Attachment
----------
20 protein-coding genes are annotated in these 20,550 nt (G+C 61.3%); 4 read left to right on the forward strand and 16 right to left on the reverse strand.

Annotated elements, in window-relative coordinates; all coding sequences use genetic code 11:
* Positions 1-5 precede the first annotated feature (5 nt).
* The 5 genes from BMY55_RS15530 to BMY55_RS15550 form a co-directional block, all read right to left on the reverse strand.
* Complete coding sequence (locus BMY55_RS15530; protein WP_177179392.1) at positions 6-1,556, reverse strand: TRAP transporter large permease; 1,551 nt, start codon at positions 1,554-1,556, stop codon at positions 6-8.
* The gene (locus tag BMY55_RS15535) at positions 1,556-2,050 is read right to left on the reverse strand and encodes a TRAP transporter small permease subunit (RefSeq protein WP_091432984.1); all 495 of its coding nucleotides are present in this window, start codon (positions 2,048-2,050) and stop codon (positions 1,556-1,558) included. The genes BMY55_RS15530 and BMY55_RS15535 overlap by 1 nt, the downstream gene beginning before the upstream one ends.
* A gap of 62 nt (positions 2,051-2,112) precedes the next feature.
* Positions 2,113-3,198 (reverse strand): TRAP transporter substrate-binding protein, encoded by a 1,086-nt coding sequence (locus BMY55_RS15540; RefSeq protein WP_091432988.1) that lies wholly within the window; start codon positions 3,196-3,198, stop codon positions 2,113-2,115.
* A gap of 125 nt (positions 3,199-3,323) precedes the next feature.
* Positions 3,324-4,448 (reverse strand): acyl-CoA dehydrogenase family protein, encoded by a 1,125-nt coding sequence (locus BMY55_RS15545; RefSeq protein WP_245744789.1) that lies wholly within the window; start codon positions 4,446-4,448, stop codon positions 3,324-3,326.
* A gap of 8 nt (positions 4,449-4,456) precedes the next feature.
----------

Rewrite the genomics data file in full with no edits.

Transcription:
20 protein-coding genes are annotated in these 20,550 nt (G+C 61.3%); 4 read left to right on the forward strand and 16 right to left on the reverse strand.

Annotated elements, in window-relative coordinates; all coding sequences use genetic code 11:
* Positions 1-5 precede the first annotated feature (5 nt).
* The 5 genes from BMY55_RS15530 to BMY55_RS15550 form a co-directional block, all read right to left on the reverse strand.
* Complete coding sequence (locus BMY55_RS15530; protein WP_177179392.1) at positions 6-1,556, reverse strand: TRAP transporter large permease; 1,551 nt, start codon at positions 1,554-1,556, stop codon at positions 6-8.
* The gene (locus tag BMY55_RS15535) at positions 1,556-2,050 is read right to left on the reverse strand and encodes a TRAP transporter small permease subunit (RefSeq protein WP_091432984.1); all 495 of its coding nucleotides are present in this window, start codon (positions 2,048-2,050) and stop codon (positions 1,556-1,558) included. The genes BMY55_RS15530 and BMY55_RS15535 overlap by 1 nt, the downstream gene beginning before the upstream one ends.
* A gap of 62 nt (positions 2,051-2,112) precedes the next feature.
* Positions 2,113-3,198 (reverse strand): TRAP transporter substrate-binding protein, encoded by a 1,086-nt coding sequence (locus BMY55_RS15540; RefSeq protein WP_091432988.1) that lies wholly within the window; start codon positions 3,196-3,198, stop codon positions 2,113-2,115.
* A gap of 125 nt (positions 3,199-3,323) precedes the next feature.
* Positions 3,324-4,448 (reverse strand): acyl-CoA dehydrogenase family protein, encoded by a 1,125-nt coding sequence (locus BMY55_RS15545; RefSeq protein WP_245744789.1) that lies wholly within the window; start codon positions 4,446-4,448, stop codon positions 3,324-3,326.
* A gap of 8 nt (positions 4,449-4,456) precedes the next feature.